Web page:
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Journal of Biomedicine and Biotechnology
Volume 2 (2002), Issue 3, Pages 120-123
Review article

Alzheimer Disease and Oxidative Stress

Institute of Pathology, Case Western Reserve University, Cleveland, OH 44106, USA

Received 11 February 2002; Accepted 18 March 2002

Copyright © 2002 Hindawi Publishing Corporation. This is an open access article distributed under the Creative Commons Attribution License, which permits unrestricted use, distribution, and reproduction in any medium, provided the original work is properly cited.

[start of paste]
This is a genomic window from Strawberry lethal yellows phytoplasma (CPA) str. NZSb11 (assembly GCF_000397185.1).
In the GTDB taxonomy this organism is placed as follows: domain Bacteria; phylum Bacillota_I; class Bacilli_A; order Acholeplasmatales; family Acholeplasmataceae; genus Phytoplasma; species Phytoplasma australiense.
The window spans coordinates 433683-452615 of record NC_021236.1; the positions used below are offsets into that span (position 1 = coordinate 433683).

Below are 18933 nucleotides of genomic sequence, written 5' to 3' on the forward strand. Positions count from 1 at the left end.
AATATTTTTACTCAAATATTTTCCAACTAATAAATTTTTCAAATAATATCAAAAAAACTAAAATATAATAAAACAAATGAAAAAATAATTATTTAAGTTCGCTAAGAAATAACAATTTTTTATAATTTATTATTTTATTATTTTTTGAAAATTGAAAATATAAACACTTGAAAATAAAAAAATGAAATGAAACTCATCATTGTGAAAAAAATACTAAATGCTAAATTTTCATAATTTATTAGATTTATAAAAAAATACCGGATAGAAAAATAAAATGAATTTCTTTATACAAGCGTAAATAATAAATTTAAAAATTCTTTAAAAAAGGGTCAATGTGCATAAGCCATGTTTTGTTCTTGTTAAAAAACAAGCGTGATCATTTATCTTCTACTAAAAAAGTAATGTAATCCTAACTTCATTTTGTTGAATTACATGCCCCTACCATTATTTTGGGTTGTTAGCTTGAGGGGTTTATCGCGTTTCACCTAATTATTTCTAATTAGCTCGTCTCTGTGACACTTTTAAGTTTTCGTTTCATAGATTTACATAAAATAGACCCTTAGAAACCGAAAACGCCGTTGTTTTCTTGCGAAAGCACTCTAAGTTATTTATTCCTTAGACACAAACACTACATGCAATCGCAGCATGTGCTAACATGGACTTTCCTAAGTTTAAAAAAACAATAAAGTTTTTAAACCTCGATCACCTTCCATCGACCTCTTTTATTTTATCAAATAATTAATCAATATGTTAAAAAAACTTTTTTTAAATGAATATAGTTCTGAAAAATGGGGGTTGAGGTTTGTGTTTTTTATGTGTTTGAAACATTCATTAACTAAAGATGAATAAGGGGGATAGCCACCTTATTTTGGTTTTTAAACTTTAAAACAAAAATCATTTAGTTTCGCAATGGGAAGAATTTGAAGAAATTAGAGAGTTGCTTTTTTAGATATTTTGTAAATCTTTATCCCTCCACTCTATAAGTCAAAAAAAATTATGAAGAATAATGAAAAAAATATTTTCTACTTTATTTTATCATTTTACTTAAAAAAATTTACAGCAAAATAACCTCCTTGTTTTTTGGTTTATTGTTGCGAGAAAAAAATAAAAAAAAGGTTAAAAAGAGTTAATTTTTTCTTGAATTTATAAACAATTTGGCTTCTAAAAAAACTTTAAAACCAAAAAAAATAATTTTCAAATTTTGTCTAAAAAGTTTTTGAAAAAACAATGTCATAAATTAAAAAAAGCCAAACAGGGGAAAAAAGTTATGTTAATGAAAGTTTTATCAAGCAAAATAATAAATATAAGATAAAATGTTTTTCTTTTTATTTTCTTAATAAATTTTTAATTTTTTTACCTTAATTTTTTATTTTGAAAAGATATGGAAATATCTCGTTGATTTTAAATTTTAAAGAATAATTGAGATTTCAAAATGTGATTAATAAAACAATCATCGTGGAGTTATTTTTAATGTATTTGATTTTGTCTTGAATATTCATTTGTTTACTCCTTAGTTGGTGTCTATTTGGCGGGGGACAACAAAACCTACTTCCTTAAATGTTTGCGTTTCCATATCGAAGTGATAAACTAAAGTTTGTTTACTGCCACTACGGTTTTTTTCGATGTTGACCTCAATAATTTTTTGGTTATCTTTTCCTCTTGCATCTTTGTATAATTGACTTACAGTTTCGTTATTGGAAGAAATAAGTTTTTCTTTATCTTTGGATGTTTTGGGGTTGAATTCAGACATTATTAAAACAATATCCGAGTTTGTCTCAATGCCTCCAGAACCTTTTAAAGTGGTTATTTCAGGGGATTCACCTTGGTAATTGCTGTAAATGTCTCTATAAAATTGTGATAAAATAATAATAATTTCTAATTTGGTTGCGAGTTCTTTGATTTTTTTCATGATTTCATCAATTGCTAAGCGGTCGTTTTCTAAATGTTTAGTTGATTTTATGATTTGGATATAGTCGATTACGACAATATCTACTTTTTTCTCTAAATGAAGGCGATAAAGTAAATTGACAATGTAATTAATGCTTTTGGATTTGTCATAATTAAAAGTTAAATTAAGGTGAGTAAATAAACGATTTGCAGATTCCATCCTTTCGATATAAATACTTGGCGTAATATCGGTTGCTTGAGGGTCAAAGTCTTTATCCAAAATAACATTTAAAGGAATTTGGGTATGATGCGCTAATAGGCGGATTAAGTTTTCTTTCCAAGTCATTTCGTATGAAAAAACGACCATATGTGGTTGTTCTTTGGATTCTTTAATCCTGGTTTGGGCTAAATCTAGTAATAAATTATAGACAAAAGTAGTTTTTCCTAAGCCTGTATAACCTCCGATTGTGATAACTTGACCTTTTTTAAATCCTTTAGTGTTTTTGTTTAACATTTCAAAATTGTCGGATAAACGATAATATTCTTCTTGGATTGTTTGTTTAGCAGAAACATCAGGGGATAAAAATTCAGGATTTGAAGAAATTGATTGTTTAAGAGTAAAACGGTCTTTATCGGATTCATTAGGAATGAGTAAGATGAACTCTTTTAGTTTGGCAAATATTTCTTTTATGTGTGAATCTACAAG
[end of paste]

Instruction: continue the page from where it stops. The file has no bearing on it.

Research in Alzheimer disease has recently demonstrated compelling evidence on the importance of oxidative processes in its pathogenesis. Cellular changes show that oxidative stress is an event that precedes the appearance of the hallmark pathologies of the disease, neurofibrillary tangles, and senile plaques. While it is still unclear what the initial source of the oxidative stress is in Alzheimer disease, it is likely that the process is highly dependent on redox-active transition metals such as iron and copper. Further investigation into the role that oxidative stress mechanisms seem to play in the pathogenesis of Alzheimer disease may lead to novel clinical interventions.